Donald Trump Refuses To Apologize To Black Community For Birtherism: 'I Say Nothing'

What, me Donald? Birtherism?

Donald Trump is not sorry for spending five years denying the legitimacy of America’s first black president, he said during Monday night’s presidential debate.

Trump cut off debate moderator Lester Holt as Holt seemed to be asking what Trump had to say to people of color about his many years of denying that President Barack Obama had been born in the United States.

“I say nothing. I say nothing because I was able to get him to produce it,” Trump said of Obama’s long-form birth certificate, which the White House released in 2011.

“I think that I developed very, very good relationships over the last little while with the African American community,” Trump said. “I think you can see that.”

Polls indicate very low support for Trump among African Americans, 72 percent of whom said in a recent Huffington Post /YouGov survey that Trump should apologize for his “birther” crusade.

Trump also tried to blame Clinton for starting birtherism during the 2008 Democratic primary, a phony talking point he unveiled last week when he said for the first time that he believed Obama was born in the U.S.

“They were pressing it very hard. She failed to get the birth certificate,” Trump said Monday. “When I got involved, I didn’t fail. I got him to give the birth certificate. So I’m satisfied with it.”

Trump has been America’s top birther since he started questioning Obama’s birthplace in 2011, even claiming that he would send a team to Hawaii to investigate “one of the greatest cons in the history of politics and beyond.”

The basic theory, for which Trump and other birthers have never produced a shred of credible evidence, is that contemporaneous documents proving Obama’s Hawaiian birth in 1961 were conspiratorially planted so he could run for president nearly a half-century later.

When the White House released the long-form certificate in 2011, Trump declared that he was proud of himself. But he has continued fanning the birther flames, right up until he decided he could try to say it had been Clinton behind birtherism all long.

While one official with Clinton’s 2008 campaign drafted a memo with talking points about Obama’s supposed lack of American roots, the campaign didn’t push skepticism of Obama’s Hawaiian birthplace. Some of her supporters circulated a birther email and speculated about Obama’s birth certificate on obscure blogs.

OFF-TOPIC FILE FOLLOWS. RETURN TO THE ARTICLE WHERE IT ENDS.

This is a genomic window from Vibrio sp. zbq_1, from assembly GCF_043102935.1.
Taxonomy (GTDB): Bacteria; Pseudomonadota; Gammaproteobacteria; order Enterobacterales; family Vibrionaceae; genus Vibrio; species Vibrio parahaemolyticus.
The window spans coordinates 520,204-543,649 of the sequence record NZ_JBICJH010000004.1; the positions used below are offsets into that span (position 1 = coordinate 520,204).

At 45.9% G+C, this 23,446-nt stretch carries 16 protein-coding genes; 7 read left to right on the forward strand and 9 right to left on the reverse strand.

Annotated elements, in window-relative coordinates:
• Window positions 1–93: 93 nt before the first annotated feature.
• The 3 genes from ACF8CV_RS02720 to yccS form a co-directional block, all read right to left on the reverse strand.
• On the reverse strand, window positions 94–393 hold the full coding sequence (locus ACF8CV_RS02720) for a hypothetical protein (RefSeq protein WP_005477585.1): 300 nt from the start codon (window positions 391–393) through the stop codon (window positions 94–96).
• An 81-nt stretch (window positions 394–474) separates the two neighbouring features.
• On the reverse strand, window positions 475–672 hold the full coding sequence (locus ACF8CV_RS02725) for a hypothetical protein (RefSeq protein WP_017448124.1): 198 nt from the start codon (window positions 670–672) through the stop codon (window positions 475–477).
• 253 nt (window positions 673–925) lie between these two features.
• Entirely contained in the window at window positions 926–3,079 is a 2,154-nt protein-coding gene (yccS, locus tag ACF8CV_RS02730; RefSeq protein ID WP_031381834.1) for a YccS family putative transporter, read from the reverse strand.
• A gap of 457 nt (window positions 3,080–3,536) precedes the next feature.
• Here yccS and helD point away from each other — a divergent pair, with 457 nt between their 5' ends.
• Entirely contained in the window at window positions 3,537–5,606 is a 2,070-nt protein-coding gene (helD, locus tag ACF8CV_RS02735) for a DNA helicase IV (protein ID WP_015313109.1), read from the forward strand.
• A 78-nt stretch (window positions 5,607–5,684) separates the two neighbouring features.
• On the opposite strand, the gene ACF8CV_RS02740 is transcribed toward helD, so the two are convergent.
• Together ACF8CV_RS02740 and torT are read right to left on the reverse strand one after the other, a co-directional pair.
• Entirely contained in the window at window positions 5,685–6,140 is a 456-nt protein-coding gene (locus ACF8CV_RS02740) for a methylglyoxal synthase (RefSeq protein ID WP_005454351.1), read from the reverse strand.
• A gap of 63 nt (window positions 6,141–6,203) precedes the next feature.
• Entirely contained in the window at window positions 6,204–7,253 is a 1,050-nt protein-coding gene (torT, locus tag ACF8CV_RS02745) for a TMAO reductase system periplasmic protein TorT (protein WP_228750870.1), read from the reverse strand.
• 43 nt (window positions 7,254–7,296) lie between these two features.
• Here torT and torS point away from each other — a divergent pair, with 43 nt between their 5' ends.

“It can’t be dismissed that easily,” Clinton said at Monday’s debate. “He has really started his political activity based on this racist lie that our first black president was not an American citizen.”

Clinton pivoted from denouncing Trump’s birtherism to past accusations of racism on his part. “Remember, Donald started his career back in 1973 being sued by the Justice Department for racial discrimination because he would not rent apartments in one of his developments to African-Americans,” Clinton said. “And he made sure that the people who worked for him understood that was the policy.”

Rep. Gregory Meeks (D-N.Y.), a member of the Congressional Black Caucus, said in the spin room after the debate that he wasn’t surprised Trump didn’t apologize.

“He’s not reaching out to the black community at all,” Meeks said. “He’s reaching out to his narrow supporters who I believe, some of his supporters ― not all of them ― some of them are deplorable. And he’s reaching out to those deplorable supporters that he has that utilizes the stereotype of the African American community, of which he continues to depict. He just dug himself deeper in there with the birther statement in regards to the first African American president of the United States. He just showed that he has no desire to do anything with the African American community other than insult them.

Amanda Terkel contributed reporting from Hempstead, New York.

This article has been updated to include Meeks’ comment.

Editor’s note: Donald Trump regularly incites political violence and is a serial liar, rampant xenophobe, racist, misogynist and birther who has repeatedly pledged to ban all Muslims — 1.6 billion members of an entire religion — from entering the U.S.

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